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Acknowledgments Machine-readable bibliographic record - MARC, RIS, Bib Te X Document Object Identifier (DOI): 10.3386/w16444 Published: Mariagiovanna Baccara & Allan Collard-Wexler & Leonardo Felli & Leeat Yariv, 2014.
If you happen to have authored a paper here and would like to officially “allow” it, then please let me know. Maybe I am rationalizing, but all this work done helps no one if it cannot be accessed.
Debunking OBC Access Myths and Fears; Abortion Rates Will Go Up The Rich Do Not Relinquish Children to Adoption Demand of Adoptable Children American Academy of Pediatrics: Assume All Adopted Children Have Trauma Adoption Relinquishments by the Numbers The Culture of Poverty and Adoption: Adoptive Parent Views of Birth Families Adoption Laws and Practices in 2000: Serving Whose Interests? The Role of Importance of Motherhood and Fertility Help-Seeking in Considering Adoption; Nicholas K. Addressing the Psycho-Social Implications in Social Policy: The Case of Adoption and Early Intervention Strategies Parens Patri[Archy]: Adoption, Eugenics, and Same-Sex Couples 2015: Accurate Data on Profits in Adoption 2013: 13 BILLION $$$ in Profits in the Adoption Industry The Free-Market Approach to Adoption: The Value of a Baby 1800 PARENT AND CHILD Voices of Adoptees – The Results of the Adoptee Survey Initial Findings – Adoptee Survey Risk of Suicide Attempt in Adopted and Nonadopted Offspring Adoption as a Risk Factor for Attempted Suicide During Adolescence Suicidal Thoughts in Adopted Versus Non-Adopted Youth Adoptees More Likely to be Troubled – says new study Inside the Mind of a Birthmother – Results Are In!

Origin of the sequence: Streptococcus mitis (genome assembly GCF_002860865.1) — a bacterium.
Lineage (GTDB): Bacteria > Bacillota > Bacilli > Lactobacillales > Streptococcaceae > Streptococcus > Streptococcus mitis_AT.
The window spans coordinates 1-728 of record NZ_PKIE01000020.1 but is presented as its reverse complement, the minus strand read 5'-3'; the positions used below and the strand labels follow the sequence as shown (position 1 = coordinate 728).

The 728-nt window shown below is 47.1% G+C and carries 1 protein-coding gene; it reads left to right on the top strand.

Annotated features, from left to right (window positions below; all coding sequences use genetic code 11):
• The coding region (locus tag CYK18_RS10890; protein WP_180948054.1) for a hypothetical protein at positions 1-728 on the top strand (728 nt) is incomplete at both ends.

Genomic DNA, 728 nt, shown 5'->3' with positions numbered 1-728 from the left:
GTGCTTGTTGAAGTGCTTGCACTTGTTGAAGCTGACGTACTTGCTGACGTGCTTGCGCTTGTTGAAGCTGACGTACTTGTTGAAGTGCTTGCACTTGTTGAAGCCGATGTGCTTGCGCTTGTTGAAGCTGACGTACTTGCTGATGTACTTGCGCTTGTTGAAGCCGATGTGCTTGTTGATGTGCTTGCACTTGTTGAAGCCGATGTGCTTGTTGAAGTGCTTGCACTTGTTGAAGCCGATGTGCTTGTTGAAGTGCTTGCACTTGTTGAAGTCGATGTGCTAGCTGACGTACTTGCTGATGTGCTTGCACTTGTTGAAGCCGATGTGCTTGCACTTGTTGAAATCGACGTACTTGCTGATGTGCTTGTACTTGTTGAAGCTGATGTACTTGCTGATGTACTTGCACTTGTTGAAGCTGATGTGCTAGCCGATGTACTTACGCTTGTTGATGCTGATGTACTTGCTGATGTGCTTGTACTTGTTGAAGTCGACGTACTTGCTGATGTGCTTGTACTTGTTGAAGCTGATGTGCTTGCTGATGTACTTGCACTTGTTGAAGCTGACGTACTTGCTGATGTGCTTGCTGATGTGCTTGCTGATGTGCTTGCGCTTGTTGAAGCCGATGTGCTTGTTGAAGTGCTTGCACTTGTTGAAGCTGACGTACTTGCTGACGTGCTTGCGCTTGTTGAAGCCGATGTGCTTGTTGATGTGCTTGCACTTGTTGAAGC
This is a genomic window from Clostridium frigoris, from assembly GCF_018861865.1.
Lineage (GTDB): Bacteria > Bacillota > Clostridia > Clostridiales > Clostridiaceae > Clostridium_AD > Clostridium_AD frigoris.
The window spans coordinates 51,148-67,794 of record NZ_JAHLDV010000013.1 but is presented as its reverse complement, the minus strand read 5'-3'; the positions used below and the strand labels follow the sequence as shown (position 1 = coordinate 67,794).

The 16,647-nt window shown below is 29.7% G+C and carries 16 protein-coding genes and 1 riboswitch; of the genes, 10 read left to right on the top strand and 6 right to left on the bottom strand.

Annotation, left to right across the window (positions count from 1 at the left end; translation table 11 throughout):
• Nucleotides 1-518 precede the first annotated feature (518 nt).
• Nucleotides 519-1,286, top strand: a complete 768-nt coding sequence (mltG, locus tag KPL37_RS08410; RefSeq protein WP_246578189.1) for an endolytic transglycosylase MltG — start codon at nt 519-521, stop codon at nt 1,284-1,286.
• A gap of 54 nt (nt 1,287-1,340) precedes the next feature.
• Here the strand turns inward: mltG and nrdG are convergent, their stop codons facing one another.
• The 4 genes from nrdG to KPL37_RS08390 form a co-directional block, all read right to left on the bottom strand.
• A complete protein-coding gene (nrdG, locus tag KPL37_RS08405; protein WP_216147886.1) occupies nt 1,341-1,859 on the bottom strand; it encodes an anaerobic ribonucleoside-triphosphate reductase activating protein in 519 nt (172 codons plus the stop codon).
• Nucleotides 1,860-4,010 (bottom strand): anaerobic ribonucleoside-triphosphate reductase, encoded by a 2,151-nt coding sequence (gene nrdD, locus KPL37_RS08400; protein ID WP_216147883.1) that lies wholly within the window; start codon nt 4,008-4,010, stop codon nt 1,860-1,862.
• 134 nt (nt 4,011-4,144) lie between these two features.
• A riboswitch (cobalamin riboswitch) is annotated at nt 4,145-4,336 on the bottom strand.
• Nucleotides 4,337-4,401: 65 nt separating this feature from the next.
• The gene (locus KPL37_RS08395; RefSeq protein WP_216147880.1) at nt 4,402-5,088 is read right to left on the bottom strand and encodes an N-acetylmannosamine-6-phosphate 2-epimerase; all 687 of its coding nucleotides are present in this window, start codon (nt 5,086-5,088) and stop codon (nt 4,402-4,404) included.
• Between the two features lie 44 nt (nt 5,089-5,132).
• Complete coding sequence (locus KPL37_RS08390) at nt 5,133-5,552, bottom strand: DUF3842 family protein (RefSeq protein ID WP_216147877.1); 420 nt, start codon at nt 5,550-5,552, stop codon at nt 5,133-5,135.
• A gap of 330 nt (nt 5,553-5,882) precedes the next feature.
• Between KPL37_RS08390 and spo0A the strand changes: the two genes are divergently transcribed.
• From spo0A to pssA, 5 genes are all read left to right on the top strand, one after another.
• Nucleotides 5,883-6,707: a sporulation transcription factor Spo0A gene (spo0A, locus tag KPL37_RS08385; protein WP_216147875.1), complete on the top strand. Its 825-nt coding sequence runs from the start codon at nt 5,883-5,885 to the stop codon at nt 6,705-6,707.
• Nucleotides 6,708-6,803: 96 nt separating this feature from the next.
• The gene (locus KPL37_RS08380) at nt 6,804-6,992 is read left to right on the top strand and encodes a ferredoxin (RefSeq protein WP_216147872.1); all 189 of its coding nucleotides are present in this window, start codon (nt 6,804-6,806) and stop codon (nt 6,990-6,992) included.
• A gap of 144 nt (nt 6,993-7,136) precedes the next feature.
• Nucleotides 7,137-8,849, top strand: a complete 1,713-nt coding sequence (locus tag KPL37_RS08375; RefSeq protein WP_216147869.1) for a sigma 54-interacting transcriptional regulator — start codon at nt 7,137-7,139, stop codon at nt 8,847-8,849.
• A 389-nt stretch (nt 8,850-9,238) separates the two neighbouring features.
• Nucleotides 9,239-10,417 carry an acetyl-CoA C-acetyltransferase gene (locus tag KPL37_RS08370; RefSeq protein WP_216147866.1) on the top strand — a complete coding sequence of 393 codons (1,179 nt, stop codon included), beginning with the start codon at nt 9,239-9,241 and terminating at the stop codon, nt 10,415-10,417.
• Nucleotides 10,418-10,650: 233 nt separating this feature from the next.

The California Long-Range Adoption Study found that the majority (73 percent) of adoptive parents are very comfortable with contact in their open adoptions.
Other studies have found that openness in adoption reduces adoptive parents’ fear and increases their empathy toward birth parents, and also leads to benefits in their relationships with their adopted children. In addition to “structural openness” (open adoption relationships with their birth parents), studies show that adopted children benefit from “communicative openness” within their families — meaning they are free to discuss adoption and express their feelings about their adoption with their parents.
Whether you are considering adoption, know someone who recently adopted or have gone through the adoption process yourself, you likely know that open adoption is the standard today.
In the vast majority of modern adoptions, birth and adoptive parents share contact during and after the process, exchanging picture and letter updates, text messages, emails and phone calls and even arranging in-person visits.
Often all the “big” number on adoption are estimated at best.
Various facts and numbers float around and if they get repeated often enough, they are “facts about adoption”.
Sometimes the source is lost and cannot be verified.
Actual scientific research on adoption and adoption related issues is frequently hard to find. Almost every study that I have ever read included in their conclusion “further studies are needed”.